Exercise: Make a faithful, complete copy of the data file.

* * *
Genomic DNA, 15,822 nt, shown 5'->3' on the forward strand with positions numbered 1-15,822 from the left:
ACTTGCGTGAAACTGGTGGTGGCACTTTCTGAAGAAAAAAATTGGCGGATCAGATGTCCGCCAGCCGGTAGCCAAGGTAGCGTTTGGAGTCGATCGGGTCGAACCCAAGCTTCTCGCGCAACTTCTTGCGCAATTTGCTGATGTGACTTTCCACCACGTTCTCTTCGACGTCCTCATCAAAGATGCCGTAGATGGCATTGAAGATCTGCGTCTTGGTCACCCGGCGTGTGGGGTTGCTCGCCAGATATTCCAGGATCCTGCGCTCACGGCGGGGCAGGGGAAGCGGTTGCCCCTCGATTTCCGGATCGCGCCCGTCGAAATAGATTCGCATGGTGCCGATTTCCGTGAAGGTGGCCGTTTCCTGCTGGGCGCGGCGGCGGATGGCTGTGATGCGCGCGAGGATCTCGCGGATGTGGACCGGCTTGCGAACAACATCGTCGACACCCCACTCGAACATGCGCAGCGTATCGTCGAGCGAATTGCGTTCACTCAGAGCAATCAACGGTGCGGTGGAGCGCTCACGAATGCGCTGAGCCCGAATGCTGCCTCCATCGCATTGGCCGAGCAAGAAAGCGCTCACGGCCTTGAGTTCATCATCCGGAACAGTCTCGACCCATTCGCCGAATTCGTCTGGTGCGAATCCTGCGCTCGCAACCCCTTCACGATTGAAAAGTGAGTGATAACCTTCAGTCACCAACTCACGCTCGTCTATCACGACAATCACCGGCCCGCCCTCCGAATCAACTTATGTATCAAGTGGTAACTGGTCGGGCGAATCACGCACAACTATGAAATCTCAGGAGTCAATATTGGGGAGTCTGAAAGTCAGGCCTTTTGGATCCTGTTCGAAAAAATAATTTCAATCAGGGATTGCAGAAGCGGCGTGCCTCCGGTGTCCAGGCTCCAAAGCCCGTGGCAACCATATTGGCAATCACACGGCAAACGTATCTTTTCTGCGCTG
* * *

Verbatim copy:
Genomic DNA, 15,822 nt, shown 5'->3' on the forward strand with positions numbered 1-15,822 from the left:
ACTTGCGTGAAACTGGTGGTGGCACTTTCTGAAGAAAAAAATTGGCGGATCAGATGTCCGCCAGCCGGTAGCCAAGGTAGCGTTTGGAGTCGATCGGGTCGAACCCAAGCTTCTCGCGCAACTTCTTGCGCAATTTGCTGATGTGACTTTCCACCACGTTCTCTTCGACGTCCTCATCAAAGATGCCGTAGATGGCATTGAAGATCTGCGTCTTGGTCACCCGGCGTGTGGGGTTGCTCGCCAGATATTCCAGGATCCTGCGCTCACGGCGGGGCAGGGGAAGCGGTTGCCCCTCGATTTCCGGATCGCGCCCGTCGAAATAGATTCGCATGGTGCCGATTTCCGTGAAGGTGGCCGTTTCCTGCTGGGCGCGGCGGCGGATGGCTGTGATGCGCGCGAGGATCTCGCGGATGTGGACCGGCTTGCGAACAACATCGTCGACACCCCACTCGAACATGCGCAGCGTATCGTCGAGCGAATTGCGTTCACTCAGAGCAATCAACGGTGCGGTGGAGCGCTCACGAATGCGCTGAGCCCGAATGCTGCCTCCATCGCATTGGCCGAGCAAGAAAGCGCTCACGGCCTTGAGTTCATCATCCGGAACAGTCTCGACCCATTCGCCGAATTCGTCTGGTGCGAATCCTGCGCTCGCAACCCCTTCACGATTGAAAAGTGAGTGATAACCTTCAGTCACCAACTCACGCTCGTCTATCACGACAATCACCGGCCCGCCCTCCGAATCAACTTATGTATCAAGTGGTAACTGGTCGGGCGAATCACGCACAACTATGAAATCTCAGGAGTCAATATTGGGGAGTCTGAAAGTCAGGCCTTTTGGATCCTGTTCGAAAAAATAATTTCAATCAGGGATTGCAGAAGCGGCGTGCCTCCGGTGTCCAGGCTCCAAAGCCCGTGGCAACCATATTGGCAATCACACGGCAAACGTATCTTTTCTGCGCTG